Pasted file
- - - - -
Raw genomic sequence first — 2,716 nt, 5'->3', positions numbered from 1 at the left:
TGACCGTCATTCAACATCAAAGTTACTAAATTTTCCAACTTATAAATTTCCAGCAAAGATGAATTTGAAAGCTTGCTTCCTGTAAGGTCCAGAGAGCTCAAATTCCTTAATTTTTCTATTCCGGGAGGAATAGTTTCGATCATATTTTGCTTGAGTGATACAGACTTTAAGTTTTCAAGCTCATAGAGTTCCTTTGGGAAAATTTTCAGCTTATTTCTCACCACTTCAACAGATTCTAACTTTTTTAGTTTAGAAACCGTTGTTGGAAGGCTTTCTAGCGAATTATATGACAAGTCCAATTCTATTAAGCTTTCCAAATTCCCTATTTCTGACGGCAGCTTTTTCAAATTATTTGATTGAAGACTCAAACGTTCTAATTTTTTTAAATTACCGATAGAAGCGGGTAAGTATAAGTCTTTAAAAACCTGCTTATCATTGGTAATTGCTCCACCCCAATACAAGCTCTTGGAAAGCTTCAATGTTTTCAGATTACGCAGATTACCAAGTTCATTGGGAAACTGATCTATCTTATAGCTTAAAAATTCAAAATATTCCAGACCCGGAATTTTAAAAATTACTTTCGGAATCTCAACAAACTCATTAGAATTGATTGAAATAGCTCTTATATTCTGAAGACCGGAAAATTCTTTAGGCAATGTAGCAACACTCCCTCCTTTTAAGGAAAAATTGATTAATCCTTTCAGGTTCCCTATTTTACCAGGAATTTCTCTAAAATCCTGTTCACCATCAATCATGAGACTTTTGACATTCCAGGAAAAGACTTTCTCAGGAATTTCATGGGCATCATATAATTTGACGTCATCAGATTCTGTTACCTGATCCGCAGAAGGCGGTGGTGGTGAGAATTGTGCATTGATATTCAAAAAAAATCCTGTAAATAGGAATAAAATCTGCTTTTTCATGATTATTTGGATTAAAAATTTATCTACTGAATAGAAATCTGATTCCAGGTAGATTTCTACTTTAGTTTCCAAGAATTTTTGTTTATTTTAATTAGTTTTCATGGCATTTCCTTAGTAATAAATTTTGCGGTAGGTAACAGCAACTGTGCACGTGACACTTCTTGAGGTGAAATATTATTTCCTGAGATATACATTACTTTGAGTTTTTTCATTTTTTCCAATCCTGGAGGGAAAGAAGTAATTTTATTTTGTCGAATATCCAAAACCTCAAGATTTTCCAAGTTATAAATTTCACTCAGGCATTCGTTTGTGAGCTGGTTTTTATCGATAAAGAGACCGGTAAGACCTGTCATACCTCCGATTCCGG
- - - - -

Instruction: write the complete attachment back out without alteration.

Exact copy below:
Raw genomic sequence first — 2,716 nt, 5'->3', positions numbered from 1 at the left:
TGACCGTCATTCAACATCAAAGTTACTAAATTTTCCAACTTATAAATTTCCAGCAAAGATGAATTTGAAAGCTTGCTTCCTGTAAGGTCCAGAGAGCTCAAATTCCTTAATTTTTCTATTCCGGGAGGAATAGTTTCGATCATATTTTGCTTGAGTGATACAGACTTTAAGTTTTCAAGCTCATAGAGTTCCTTTGGGAAAATTTTCAGCTTATTTCTCACCACTTCAACAGATTCTAACTTTTTTAGTTTAGAAACCGTTGTTGGAAGGCTTTCTAGCGAATTATATGACAAGTCCAATTCTATTAAGCTTTCCAAATTCCCTATTTCTGACGGCAGCTTTTTCAAATTATTTGATTGAAGACTCAAACGTTCTAATTTTTTTAAATTACCGATAGAAGCGGGTAAGTATAAGTCTTTAAAAACCTGCTTATCATTGGTAATTGCTCCACCCCAATACAAGCTCTTGGAAAGCTTCAATGTTTTCAGATTACGCAGATTACCAAGTTCATTGGGAAACTGATCTATCTTATAGCTTAAAAATTCAAAATATTCCAGACCCGGAATTTTAAAAATTACTTTCGGAATCTCAACAAACTCATTAGAATTGATTGAAATAGCTCTTATATTCTGAAGACCGGAAAATTCTTTAGGCAATGTAGCAACACTCCCTCCTTTTAAGGAAAAATTGATTAATCCTTTCAGGTTCCCTATTTTACCAGGAATTTCTCTAAAATCCTGTTCACCATCAATCATGAGACTTTTGACATTCCAGGAAAAGACTTTCTCAGGAATTTCATGGGCATCATATAATTTGACGTCATCAGATTCTGTTACCTGATCCGCAGAAGGCGGTGGTGGTGAGAATTGTGCATTGATATTCAAAAAAAATCCTGTAAATAGGAATAAAATCTGCTTTTTCATGATTATTTGGATTAAAAATTTATCTACTGAATAGAAATCTGATTCCAGGTAGATTTCTACTTTAGTTTCCAAGAATTTTTGTTTATTTTAATTAGTTTTCATGGCATTTCCTTAGTAATAAATTTTGCGGTAGGTAACAGCAACTGTGCACGTGACACTTCTTGAGGTGAAATATTATTTCCTGAGATATACATTACTTTGAGTTTTTTCATTTTTTCCAATCCTGGAGGGAAAGAAGTAATTTTATTTTGTCGAATATCCAAAACCTCAAGATTTTCCAAGTTATAAATTTCACTCAGGCATTCGTTTGTGAGCTGGTTTTTATCGATAAAGAGACCGGTAAGACCTGTCATACCTCCGATTCCGG